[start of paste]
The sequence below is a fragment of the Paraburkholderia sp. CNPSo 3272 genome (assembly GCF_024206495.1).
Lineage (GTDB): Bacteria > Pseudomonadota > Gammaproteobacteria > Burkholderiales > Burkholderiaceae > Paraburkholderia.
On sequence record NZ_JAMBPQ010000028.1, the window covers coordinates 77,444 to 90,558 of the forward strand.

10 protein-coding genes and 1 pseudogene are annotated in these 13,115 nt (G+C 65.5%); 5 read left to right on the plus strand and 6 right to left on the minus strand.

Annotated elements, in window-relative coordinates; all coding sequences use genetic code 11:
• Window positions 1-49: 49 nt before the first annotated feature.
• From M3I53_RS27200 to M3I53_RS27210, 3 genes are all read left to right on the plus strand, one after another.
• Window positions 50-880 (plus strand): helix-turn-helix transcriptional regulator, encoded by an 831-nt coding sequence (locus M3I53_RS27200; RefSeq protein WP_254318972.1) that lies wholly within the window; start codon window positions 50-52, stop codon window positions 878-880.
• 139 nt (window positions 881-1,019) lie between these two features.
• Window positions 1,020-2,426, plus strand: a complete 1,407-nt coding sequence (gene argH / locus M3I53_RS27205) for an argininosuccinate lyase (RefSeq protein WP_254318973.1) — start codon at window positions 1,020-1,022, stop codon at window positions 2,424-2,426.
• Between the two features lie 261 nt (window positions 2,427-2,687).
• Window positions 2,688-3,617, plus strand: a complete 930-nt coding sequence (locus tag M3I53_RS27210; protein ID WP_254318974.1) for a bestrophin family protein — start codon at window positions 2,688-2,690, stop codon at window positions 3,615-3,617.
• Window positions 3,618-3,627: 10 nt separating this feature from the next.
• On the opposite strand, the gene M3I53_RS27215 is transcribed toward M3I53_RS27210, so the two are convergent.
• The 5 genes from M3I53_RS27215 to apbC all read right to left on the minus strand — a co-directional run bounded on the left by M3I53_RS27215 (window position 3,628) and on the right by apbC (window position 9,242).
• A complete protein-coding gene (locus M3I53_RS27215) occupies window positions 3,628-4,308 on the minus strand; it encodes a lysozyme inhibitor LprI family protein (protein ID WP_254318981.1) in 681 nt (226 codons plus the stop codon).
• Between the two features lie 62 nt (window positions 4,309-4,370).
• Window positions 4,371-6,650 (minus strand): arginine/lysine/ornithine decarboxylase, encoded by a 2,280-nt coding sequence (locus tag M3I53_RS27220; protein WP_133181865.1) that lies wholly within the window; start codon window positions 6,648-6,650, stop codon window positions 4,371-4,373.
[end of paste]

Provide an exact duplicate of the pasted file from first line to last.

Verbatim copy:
The sequence below is a fragment of the Paraburkholderia sp. CNPSo 3272 genome (assembly GCF_024206495.1).
Lineage (GTDB): Bacteria > Pseudomonadota > Gammaproteobacteria > Burkholderiales > Burkholderiaceae > Paraburkholderia.
On sequence record NZ_JAMBPQ010000028.1, the window covers coordinates 77,444 to 90,558 of the forward strand.

10 protein-coding genes and 1 pseudogene are annotated in these 13,115 nt (G+C 65.5%); 5 read left to right on the plus strand and 6 right to left on the minus strand.

Annotated elements, in window-relative coordinates; all coding sequences use genetic code 11:
• Window positions 1-49: 49 nt before the first annotated feature.
• From M3I53_RS27200 to M3I53_RS27210, 3 genes are all read left to right on the plus strand, one after another.
• Window positions 50-880 (plus strand): helix-turn-helix transcriptional regulator, encoded by an 831-nt coding sequence (locus M3I53_RS27200; RefSeq protein WP_254318972.1) that lies wholly within the window; start codon window positions 50-52, stop codon window positions 878-880.
• 139 nt (window positions 881-1,019) lie between these two features.
• Window positions 1,020-2,426, plus strand: a complete 1,407-nt coding sequence (gene argH / locus M3I53_RS27205) for an argininosuccinate lyase (RefSeq protein WP_254318973.1) — start codon at window positions 1,020-1,022, stop codon at window positions 2,424-2,426.
• Between the two features lie 261 nt (window positions 2,427-2,687).
• Window positions 2,688-3,617, plus strand: a complete 930-nt coding sequence (locus tag M3I53_RS27210; protein ID WP_254318974.1) for a bestrophin family protein — start codon at window positions 2,688-2,690, stop codon at window positions 3,615-3,617.
• Window positions 3,618-3,627: 10 nt separating this feature from the next.
• On the opposite strand, the gene M3I53_RS27215 is transcribed toward M3I53_RS27210, so the two are convergent.
• The 5 genes from M3I53_RS27215 to apbC all read right to left on the minus strand — a co-directional run bounded on the left by M3I53_RS27215 (window position 3,628) and on the right by apbC (window position 9,242).
• A complete protein-coding gene (locus M3I53_RS27215) occupies window positions 3,628-4,308 on the minus strand; it encodes a lysozyme inhibitor LprI family protein (protein ID WP_254318981.1) in 681 nt (226 codons plus the stop codon).
• Between the two features lie 62 nt (window positions 4,309-4,370).
• Window positions 4,371-6,650 (minus strand): arginine/lysine/ornithine decarboxylase, encoded by a 2,280-nt coding sequence (locus tag M3I53_RS27220; protein WP_133181865.1) that lies wholly within the window; start codon window positions 6,648-6,650, stop codon window positions 4,371-4,373.